We went back to Helen and Bill's around 11, and watched this dvd on Tony Bourdain's visit to ElBullie- the famous Spanish restaurant, whose chef Bourdain has always made fun of- Ferran Adria- "the Foam guy". We finished the evening watching Tony totally succumb to the extraordinary talents and inventiveness of a chef who mixes chemistry with culinary arts- the moment with memory.
What a night. Talk about balance. Talk about fun, food, friendship, laughter. The Wandering Toast is happy. A little hung over...but very happy.
Thursday, April 21, 2011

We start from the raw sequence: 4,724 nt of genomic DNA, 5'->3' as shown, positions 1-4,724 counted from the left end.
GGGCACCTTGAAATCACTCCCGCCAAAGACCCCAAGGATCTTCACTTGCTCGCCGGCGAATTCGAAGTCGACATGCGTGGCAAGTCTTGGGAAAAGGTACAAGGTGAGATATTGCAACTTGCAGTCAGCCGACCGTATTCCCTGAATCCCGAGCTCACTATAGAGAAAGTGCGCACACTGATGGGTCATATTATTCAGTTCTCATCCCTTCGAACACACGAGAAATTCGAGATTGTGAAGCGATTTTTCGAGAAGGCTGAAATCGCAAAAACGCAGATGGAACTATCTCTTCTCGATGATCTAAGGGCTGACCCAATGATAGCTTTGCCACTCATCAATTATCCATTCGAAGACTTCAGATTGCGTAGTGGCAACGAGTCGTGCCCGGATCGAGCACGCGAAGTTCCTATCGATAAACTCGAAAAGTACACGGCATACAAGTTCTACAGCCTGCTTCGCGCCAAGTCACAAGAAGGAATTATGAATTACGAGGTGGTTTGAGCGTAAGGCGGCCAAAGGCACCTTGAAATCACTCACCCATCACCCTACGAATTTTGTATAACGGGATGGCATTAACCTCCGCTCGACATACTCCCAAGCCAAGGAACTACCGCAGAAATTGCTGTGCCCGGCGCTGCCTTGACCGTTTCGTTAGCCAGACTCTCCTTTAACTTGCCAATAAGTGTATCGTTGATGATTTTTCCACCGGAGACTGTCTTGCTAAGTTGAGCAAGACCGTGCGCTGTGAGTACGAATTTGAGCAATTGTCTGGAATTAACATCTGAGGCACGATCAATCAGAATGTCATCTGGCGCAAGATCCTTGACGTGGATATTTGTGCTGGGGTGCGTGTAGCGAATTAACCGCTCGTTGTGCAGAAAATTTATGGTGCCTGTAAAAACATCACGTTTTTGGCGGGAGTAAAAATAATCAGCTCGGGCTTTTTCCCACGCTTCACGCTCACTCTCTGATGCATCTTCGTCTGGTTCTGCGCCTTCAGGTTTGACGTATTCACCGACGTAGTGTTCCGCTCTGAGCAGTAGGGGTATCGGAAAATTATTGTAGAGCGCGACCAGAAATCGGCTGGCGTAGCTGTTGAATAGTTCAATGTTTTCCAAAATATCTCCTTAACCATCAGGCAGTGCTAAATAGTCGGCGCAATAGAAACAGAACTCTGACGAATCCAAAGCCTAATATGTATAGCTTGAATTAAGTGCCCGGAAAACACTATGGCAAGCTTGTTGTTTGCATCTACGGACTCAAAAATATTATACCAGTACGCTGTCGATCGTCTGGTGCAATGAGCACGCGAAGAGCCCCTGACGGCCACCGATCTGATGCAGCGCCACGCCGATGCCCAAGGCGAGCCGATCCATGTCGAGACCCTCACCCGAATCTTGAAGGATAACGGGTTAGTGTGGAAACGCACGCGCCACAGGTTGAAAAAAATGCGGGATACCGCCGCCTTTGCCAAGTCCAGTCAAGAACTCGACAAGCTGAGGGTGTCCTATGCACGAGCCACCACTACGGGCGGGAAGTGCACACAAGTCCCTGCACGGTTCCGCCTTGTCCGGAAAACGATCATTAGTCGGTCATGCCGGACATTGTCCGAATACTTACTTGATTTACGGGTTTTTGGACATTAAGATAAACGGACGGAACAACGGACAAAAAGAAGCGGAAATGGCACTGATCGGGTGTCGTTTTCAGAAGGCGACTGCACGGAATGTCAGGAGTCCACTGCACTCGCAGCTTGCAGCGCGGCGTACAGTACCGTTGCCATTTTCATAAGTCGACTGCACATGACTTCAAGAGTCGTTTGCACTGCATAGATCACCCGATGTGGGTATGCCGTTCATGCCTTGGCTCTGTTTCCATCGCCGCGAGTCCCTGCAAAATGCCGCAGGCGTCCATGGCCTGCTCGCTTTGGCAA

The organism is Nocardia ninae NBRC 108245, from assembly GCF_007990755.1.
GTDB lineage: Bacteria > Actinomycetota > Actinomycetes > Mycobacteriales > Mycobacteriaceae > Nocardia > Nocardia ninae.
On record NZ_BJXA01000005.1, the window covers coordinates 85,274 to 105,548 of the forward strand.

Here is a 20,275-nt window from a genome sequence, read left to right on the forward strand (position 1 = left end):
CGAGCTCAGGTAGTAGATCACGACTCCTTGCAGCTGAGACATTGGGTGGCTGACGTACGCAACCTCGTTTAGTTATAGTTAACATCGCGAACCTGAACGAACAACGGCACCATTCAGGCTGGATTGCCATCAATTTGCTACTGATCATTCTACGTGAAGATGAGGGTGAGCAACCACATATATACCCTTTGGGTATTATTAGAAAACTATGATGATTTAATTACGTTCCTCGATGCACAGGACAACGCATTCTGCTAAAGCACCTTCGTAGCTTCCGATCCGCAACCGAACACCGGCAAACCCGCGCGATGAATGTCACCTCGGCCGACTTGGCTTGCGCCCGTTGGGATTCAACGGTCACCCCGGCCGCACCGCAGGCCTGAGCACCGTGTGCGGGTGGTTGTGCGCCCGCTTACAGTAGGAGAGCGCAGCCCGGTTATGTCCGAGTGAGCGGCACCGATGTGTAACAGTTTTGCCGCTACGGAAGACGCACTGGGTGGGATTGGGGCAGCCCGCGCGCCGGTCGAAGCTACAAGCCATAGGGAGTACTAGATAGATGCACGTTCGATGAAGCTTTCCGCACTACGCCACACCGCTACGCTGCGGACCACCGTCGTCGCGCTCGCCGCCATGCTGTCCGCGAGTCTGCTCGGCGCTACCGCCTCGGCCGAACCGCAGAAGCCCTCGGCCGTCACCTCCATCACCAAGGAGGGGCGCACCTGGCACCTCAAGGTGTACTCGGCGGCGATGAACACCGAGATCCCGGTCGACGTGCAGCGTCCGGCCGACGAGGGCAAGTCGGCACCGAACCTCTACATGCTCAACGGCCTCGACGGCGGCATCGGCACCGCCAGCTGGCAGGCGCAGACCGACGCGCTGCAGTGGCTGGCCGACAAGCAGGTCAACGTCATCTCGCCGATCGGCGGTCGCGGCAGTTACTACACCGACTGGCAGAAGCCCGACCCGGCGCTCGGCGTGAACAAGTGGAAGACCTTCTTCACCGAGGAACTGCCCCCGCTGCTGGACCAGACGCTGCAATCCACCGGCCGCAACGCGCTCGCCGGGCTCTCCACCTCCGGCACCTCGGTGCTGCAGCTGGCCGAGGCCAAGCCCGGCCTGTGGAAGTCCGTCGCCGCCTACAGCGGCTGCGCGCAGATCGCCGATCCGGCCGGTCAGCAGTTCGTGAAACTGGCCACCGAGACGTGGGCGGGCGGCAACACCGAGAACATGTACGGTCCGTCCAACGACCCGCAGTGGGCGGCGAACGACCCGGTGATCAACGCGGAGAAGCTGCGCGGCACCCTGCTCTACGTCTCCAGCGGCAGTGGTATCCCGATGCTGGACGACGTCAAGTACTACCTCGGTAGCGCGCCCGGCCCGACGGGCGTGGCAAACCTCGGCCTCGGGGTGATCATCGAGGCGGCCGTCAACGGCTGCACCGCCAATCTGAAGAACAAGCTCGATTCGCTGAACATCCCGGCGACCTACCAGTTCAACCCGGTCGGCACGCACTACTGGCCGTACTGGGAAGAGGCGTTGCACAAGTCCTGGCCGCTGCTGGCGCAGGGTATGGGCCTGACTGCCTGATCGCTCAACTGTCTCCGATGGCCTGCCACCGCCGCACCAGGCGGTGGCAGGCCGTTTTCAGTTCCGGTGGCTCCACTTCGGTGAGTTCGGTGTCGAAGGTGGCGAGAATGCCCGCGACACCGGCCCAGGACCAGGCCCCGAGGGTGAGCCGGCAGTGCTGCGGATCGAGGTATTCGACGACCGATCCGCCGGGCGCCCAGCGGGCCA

There's a Bonnie Raitt song going thru my head- "Angel From Montgomery"- great song- go listen. I'm on the road again, between NY and New Mexico. Last year at this time I was packing up in Santa Fe to drive back. Anyway, when I was 19, I had me a spaceman. The first real love I had was with a man about a decade older than me- an artist. I was thinking about him a lot today. He was "a free ramblin' man" as the song says. We rambled around the country together that summer, in an old VW van of course- it was 1971. He was one of the early video artists, and was also a great observer and appreciator of rural America, its people and their peculiarities. Ace Space Company was the name of his artistic venture. He spent his too short life telling stories about his travels in a brilliant piece of audio/visual performance art called "Next Exit". He graduated from the VW camper to a Dodge van, and moved on to a series of larger and larger RVs that housed his recording and performance equipment, his guitars,and whichever of his friends were sharing the adventure with him just then. For awhile he did a Video Postcard segment for some national TV weekend show- where he'd do "postcards" on alligator wrestlers, people who built their house-castles out of bottle caps, or an old southern guy who was sure if he braided his beard just right...and pulled it up onto his head just soooo...that he could levitate. (He was still perfecting his technique). Ace could listen to these people, and draw their stories out of them with total seriousness and respect. As a result- he had the most wonderful, bizarre, unique friends all over the country.